Background.

A Christmas Carol.
  • A Christmas Carol is a novella, or short story, written by Charles Dickens and first published in the Christmas of 1843. The allegorical tale tells the story of the transformation of the mean-spirited Ebenezer Scrooge through the visits of the spirit of his former business partner and three ghosts over the course of a Christmas Eve night. It remains a much-loved traditional Christmas tale.

Context.

This quotation is said by Ebenezer Scrooge who is talking to his clerk, Bob Cratchit. It is said towards the end of A Christmas Carol. After emerging from a night when he is visited by the spirits of his former business partner, Jacob Marley and three ghosts, Scrooge is relieved to wake and find his nightmare is over, and emerges with a newly found passion for life and resolve to do good.

After offering Cratchit a pay rise, Scrooge tells him to make up the fires, a transformation from the beginning of the story when we learn’t that Scrooge had a very small fire, but the clerk’s fire was so very much smaller that it looked like one coal. Scrooge then goes on to ask Cratchit to buy another coal-scuttle before you dot another i, an indication that his previously mean-spirited character has changed to that of a generous person.





Illustration from Stave 5 of the original publication of A Christmas Carol showing Ebenezer Scrooge and Bob Cratchit.

Symbolism in A Christmas Carol: Fire.

Charles Dickens uses the imagery of fire to symbolise greed and generosity within the story of A Christmas Carol. Fuel was an expensive commodity for many at the time the novella was written so the amount burn’t, reflected by the size of a fire, reflected the generosity of a character. The image of small fires at the start of the story reflect the mean-spirited characteristic of Ebenezer Scrooge, who keeps a very small fire and for his clerk Bob Cratchit‘s he was even meaner as his fire resembled a lump of coal despite it being a bitter cold Christmas Eve. Scrooge keeps the fuel in his own room, frightening Cratchit into wearing extra clothing and trying to warm himself by a candle. By contrast scenes of happiness are represented by large fires, such as that of a party in a scene from the past held by Fezziwig, where fuel was heaped upon the fire, so much so that the generous host had a positive light reflect from his legs which shone like moons. In the present, Scrooge witnesses scenes of fires at Christmas time that bring happiness including the brightness of the roaring fires in kitchens, parlours, and all sorts of rooms, was wonderful and the family of a miner who are a cheerful company assembled round a glowing fire. Through Scrooge’s transformation in this allegorical tale we also see his attitude to using fuel change. After emerging from a night when he is visited by the spirits of his former business partner, Jacob Marley and three ghosts, Scrooge asks to make up the fires and even tells Cratchit to buy another coal-scuttle, suggesting he now wants to pay for more fuel.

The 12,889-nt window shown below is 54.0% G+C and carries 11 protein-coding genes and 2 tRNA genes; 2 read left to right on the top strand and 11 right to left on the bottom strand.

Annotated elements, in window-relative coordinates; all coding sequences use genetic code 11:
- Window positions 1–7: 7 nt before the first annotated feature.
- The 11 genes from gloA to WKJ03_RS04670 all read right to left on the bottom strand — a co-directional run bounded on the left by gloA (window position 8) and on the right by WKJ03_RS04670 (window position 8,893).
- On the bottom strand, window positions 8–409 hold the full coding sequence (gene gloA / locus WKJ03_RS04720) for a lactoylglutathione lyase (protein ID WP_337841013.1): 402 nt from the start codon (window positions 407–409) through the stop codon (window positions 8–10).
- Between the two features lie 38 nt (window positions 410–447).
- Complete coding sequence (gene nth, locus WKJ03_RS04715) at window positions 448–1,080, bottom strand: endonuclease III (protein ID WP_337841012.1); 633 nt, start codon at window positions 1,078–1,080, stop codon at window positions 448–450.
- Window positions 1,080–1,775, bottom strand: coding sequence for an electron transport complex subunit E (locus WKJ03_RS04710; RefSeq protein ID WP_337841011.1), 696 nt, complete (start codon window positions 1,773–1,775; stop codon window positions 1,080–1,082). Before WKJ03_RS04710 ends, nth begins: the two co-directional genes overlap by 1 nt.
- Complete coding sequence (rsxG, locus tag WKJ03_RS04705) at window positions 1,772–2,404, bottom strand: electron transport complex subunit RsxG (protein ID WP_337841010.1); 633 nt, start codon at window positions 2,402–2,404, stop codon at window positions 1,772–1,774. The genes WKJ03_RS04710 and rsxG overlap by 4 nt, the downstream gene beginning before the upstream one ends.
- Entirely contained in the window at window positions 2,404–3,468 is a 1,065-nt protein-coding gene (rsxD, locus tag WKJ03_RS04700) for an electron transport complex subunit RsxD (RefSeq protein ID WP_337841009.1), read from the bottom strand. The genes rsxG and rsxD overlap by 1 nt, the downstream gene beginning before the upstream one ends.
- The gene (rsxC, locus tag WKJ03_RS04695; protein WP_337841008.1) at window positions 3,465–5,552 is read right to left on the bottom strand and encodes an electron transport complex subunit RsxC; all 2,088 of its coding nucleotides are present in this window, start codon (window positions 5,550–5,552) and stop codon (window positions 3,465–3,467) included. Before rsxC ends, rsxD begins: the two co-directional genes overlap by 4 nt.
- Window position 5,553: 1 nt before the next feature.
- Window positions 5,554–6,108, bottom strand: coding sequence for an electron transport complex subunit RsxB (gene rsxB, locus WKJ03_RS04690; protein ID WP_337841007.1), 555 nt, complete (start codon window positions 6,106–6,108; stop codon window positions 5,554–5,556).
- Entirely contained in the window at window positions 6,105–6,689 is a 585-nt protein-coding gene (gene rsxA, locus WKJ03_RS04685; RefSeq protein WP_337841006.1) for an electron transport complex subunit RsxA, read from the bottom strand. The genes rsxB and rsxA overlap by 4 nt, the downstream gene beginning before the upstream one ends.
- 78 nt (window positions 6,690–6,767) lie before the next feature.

Source.

Taken from the following passage in Stave 5 (The End Of It) of A Christmas Carol:

“Hallo!” growled Scrooge, in his accustomed voice, as near as he could feign it. “What do you mean by coming here at this time of day?”

“I am very sorry, sir,” said Bob. “I am behind my time.”

“You are?” repeated Scrooge. “Yes. I think you are. Step this way, sir, if you please.”

“It’s only once a year, sir,” pleaded Bob, appearing from the Tank. “It shall not be repeated. I was making rather merry yesterday, sir.”

“Now, I’ll tell you what, my friend,” said Scrooge, “I am not going to stand this sort of thing any longer. And therefore,” he continued, leaping from his stool, and giving Bob such a dig in the waistcoat that he staggered back into the Tank again; “and therefore I am about to raise your salary!”

Bob trembled, and got a little nearer to the ruler. He had a momentary idea of knocking Scrooge down with it, holding him, and calling to the people in the court for help and a strait-waistcoat.

“A merry Christmas, Bob!” said Scrooge, with an earnestness that could not be mistaken, as he clapped him on the back. “A merrier Christmas, Bob, my good fellow, than I have given you, for many a year! I’ll raise your salary, and endeavour to assist your struggling family, and we will discuss your affairs this very afternoon, over a Christmas bowl of smoking bishop, Bob! Make up the fires, and buy another coal-scuttle before you dot another i, Bob Cratchit!”

Scrooge was better than his word. He did it all, and infinitely more; and to Tiny Tim, who did not die, he was a second father. He became as good a friend, as good a master, and as good a man, as the good old city knew, or any other good old city, town, or borough, in the good old world. Some people laughed to see the alteration in him, but he let them laugh, and little heeded them; for he was wise enough to know that nothing ever happened on this globe, for good, at which some people did not have their fill of laughter in the outset; and knowing that such as these would be blind anyway, he thought it quite as well that they should wrinkle up their eyes in grins, as have the malady in less attractive forms. His own heart laughed: and that was quite enough for him.

He had no further intercourse with Spirits, but lived upon the Total Abstinence Principle, ever afterwards; and it was always said of him, that he knew how to keep Christmas well, if any man alive possessed the knowledge. May that be truly said of us, and all of us! And so, as Tiny Tim observed, God bless Us, Every One!

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Make up the fires!
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